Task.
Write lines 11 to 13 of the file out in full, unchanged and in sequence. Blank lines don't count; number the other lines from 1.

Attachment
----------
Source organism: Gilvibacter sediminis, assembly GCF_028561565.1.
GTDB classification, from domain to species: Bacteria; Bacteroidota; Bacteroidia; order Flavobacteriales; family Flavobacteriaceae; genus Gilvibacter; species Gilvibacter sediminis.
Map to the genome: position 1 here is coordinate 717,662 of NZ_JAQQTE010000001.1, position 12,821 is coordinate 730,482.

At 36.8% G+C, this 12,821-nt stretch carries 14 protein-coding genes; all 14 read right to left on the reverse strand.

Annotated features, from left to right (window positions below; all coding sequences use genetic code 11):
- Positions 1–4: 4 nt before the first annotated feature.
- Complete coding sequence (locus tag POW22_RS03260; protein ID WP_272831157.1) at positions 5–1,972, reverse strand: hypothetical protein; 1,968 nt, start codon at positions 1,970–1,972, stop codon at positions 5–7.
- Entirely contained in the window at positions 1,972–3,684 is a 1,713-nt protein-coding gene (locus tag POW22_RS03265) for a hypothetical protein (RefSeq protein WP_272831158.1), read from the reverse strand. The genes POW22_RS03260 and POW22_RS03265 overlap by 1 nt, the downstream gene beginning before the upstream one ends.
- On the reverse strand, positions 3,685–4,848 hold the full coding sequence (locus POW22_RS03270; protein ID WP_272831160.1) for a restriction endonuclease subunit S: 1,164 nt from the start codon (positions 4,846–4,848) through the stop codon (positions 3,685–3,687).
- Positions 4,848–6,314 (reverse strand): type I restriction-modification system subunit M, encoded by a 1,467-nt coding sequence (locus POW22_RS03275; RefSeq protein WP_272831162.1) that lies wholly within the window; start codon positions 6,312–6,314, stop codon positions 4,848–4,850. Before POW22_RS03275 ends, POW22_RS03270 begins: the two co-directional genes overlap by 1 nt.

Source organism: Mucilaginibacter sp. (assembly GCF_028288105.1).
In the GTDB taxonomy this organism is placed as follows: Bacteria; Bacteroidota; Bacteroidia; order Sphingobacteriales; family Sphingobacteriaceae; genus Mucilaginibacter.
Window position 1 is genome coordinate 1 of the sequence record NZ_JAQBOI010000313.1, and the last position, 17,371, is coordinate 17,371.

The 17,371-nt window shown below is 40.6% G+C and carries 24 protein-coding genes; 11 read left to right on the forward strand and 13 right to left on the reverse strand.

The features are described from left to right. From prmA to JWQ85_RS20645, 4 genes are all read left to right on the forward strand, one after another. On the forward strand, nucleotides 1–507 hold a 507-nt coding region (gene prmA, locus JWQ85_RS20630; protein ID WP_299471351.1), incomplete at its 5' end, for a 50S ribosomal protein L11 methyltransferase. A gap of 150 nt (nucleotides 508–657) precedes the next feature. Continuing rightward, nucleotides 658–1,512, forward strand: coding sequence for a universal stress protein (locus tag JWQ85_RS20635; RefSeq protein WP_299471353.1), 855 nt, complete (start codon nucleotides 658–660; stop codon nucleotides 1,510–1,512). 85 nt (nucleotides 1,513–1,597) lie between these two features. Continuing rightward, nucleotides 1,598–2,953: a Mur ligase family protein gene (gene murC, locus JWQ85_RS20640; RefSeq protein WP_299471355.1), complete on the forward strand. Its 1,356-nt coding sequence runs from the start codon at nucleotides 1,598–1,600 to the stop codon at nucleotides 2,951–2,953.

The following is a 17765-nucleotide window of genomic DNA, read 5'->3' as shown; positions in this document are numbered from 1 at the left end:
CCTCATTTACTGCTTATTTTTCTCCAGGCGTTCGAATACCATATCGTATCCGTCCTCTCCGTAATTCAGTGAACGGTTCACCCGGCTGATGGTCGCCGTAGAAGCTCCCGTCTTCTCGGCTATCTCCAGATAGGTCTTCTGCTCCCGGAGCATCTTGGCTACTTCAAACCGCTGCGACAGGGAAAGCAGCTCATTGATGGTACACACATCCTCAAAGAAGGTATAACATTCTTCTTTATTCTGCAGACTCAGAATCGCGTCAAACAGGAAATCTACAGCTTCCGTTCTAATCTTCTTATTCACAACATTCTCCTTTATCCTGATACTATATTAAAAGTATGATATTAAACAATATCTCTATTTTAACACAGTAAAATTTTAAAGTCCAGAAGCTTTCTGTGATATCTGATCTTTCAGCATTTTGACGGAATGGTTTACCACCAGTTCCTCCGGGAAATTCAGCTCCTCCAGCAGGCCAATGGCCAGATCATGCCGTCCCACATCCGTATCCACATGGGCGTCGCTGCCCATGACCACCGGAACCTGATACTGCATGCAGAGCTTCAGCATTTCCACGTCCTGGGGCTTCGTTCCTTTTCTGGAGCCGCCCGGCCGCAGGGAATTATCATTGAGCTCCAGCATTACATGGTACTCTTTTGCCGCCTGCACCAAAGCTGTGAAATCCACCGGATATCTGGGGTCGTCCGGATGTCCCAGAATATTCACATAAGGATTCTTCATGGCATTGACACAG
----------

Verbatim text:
Source organism: Mucilaginibacter sp. (assembly GCF_028288105.1).
In the GTDB taxonomy this organism is placed as follows: Bacteria; Bacteroidota; Bacteroidia; order Sphingobacteriales; family Sphingobacteriaceae; genus Mucilaginibacter.
Window position 1 is genome coordinate 1 of the sequence record NZ_JAQBOI010000313.1, and the last position, 17,371, is coordinate 17,371.